Journalism, Controversy, and Responsibility: halachic Analysis \ Steve Oppenheimer DDS
Mahari Weil, z"l, was asked about a community leader who had served the public for twenty years and now was being accused of inappropriate behavior. Was it appropriate to have a public investigation and give a detailed accounting to the public? He answered that an investigation should be conducted by a committee of trustworthy individuals appointed by the public. If this is not feasible, a dayan, a rabbinic judge, should appoint such a committee. The dayan should thoroughly investigate the matter so that the truth should emerge and justice prevail in this world. Unfortunately, he lamented; many communities are victimized by unscrupulous leaders who act more to serve their own interest rather than the interests of the community. These dishonorable leaders shirk their responsibility and further burden those who already suffer. The details of the investigation should not be discussed publicly, so as not to cause undue embarrassment to other involved parties.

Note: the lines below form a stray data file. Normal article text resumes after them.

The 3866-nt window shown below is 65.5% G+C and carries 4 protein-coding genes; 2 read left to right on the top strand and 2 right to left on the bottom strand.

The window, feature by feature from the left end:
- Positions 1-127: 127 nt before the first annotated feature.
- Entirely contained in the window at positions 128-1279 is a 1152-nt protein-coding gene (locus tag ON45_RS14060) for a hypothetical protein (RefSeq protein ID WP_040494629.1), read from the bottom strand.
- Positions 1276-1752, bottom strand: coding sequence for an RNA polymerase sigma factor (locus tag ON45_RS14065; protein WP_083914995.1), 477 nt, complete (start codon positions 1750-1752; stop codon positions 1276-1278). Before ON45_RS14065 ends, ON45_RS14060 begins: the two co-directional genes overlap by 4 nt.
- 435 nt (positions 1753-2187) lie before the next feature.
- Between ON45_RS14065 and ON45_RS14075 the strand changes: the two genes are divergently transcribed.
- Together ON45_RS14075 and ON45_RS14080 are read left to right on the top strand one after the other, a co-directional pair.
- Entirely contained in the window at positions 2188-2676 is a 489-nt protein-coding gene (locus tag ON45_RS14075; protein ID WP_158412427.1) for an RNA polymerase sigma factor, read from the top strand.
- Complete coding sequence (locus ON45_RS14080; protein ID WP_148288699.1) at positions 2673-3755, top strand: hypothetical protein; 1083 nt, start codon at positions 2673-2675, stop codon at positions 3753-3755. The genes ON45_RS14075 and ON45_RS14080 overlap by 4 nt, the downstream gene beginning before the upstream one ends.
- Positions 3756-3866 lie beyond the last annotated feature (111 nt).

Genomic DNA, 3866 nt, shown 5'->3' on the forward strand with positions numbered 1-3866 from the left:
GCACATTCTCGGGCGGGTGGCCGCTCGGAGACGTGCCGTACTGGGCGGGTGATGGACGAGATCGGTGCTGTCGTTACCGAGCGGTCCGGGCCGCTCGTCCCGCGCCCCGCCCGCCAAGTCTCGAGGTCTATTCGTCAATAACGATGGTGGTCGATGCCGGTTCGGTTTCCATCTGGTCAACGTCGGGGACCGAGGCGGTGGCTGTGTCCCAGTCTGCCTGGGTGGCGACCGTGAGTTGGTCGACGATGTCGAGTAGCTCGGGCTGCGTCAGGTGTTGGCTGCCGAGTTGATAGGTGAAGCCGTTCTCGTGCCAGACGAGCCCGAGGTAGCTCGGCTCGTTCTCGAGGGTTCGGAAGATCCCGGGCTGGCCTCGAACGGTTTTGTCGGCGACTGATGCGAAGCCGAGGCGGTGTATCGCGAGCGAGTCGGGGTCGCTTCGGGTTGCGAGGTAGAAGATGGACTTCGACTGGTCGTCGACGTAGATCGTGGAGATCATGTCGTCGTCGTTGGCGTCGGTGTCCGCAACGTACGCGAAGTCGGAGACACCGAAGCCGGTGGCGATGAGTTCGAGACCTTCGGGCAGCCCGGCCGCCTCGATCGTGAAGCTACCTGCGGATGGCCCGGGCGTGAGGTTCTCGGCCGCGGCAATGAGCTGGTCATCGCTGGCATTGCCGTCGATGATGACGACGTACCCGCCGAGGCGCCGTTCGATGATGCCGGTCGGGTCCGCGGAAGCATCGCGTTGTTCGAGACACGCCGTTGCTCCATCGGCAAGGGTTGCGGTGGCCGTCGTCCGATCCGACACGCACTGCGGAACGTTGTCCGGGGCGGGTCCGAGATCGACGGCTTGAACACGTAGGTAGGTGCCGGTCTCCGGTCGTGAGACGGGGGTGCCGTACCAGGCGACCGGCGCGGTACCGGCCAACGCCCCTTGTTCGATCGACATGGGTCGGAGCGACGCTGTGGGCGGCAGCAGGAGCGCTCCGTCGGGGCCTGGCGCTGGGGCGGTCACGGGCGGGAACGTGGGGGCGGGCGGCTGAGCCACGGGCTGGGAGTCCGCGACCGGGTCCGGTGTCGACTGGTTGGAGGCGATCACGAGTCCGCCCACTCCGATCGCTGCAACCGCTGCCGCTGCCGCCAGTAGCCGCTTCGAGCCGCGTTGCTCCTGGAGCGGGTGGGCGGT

We see that it is incumbent upon the community to appoint representatives from within its midst to examine the behavior of those who serve the public lest the weak and the vulnerable in the community suffer the consequences. In fact, based upon the responsum of Mahari Weil, the Ramo states that in order to be innocent before G-d and Israel, all people who deal with the community must give an accounting of their actions.
Any questionable behavior must be promptly investigated under the guidance of recognized poskim. While the details of the findings may not be revealed to the public, the public must be given assurance that the matter has been corrected properly and that the public interests have been protected.
Detailed revelation of the investigation may only serve to cause additional, unwarranted pain and embarrassment and this serves no public need.